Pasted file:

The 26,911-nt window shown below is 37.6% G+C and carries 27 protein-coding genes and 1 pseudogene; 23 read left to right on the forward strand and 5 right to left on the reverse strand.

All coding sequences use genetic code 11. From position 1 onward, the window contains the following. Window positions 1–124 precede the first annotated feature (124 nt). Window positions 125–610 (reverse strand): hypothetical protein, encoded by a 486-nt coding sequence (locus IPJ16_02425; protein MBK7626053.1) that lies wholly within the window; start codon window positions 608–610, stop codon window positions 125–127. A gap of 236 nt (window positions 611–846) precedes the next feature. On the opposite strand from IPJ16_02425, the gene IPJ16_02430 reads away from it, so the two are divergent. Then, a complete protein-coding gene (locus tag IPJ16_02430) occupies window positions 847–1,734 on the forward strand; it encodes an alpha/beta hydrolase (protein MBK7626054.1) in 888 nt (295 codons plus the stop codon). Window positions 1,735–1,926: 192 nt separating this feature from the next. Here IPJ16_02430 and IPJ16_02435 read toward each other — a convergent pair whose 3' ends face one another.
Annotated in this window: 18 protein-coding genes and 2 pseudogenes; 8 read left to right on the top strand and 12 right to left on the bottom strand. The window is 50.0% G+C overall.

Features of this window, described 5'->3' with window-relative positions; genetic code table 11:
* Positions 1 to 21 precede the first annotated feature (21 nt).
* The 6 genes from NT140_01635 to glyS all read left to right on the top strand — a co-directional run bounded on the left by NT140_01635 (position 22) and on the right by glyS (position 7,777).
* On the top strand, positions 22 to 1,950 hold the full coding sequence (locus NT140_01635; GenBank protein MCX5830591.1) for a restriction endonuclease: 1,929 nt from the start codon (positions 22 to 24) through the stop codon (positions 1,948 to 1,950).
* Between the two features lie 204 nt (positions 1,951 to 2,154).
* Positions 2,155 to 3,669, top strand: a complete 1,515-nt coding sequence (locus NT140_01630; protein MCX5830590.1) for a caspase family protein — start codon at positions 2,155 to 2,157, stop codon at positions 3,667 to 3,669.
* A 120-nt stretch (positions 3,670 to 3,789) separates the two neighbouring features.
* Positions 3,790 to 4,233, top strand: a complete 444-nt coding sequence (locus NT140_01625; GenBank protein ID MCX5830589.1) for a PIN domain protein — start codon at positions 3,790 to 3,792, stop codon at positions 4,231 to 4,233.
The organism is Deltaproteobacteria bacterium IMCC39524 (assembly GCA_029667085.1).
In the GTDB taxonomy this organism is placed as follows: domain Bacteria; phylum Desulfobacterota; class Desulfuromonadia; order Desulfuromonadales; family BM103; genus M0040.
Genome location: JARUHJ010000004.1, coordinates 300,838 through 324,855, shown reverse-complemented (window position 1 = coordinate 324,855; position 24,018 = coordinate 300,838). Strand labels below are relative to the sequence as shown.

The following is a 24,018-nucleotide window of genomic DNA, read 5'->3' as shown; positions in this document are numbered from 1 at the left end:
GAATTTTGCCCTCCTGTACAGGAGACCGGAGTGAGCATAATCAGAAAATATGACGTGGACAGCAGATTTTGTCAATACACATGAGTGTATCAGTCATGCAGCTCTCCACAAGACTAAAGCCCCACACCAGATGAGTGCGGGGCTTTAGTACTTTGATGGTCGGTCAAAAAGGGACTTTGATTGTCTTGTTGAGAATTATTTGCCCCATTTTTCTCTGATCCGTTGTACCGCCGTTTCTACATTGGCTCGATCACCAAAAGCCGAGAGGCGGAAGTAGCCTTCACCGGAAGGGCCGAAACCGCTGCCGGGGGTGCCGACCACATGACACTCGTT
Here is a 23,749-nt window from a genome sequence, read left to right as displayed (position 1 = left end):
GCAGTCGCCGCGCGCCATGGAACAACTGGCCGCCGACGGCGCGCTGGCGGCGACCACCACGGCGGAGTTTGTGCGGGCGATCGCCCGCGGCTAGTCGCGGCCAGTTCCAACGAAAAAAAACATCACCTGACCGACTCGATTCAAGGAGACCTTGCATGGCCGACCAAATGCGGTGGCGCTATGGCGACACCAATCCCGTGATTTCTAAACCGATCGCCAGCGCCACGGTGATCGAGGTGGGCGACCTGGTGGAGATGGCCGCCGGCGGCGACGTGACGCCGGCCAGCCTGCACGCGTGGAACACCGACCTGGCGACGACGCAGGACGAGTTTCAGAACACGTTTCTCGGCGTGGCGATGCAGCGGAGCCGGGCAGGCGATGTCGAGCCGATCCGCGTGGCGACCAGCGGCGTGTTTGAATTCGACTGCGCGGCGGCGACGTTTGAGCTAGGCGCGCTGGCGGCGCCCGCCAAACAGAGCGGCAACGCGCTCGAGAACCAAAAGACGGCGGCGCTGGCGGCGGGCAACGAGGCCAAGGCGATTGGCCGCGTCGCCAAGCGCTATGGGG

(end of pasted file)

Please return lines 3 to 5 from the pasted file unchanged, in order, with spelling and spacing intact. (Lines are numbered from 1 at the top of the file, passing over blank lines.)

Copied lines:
Annotated in this window: 18 protein-coding genes and 2 pseudogenes; 8 read left to right on the top strand and 12 right to left on the bottom strand. The window is 50.0% G+C overall.

Features of this window, described 5'->3' with window-relative positions; genetic code table 11:
* Positions 1 to 21 precede the first annotated feature (21 nt).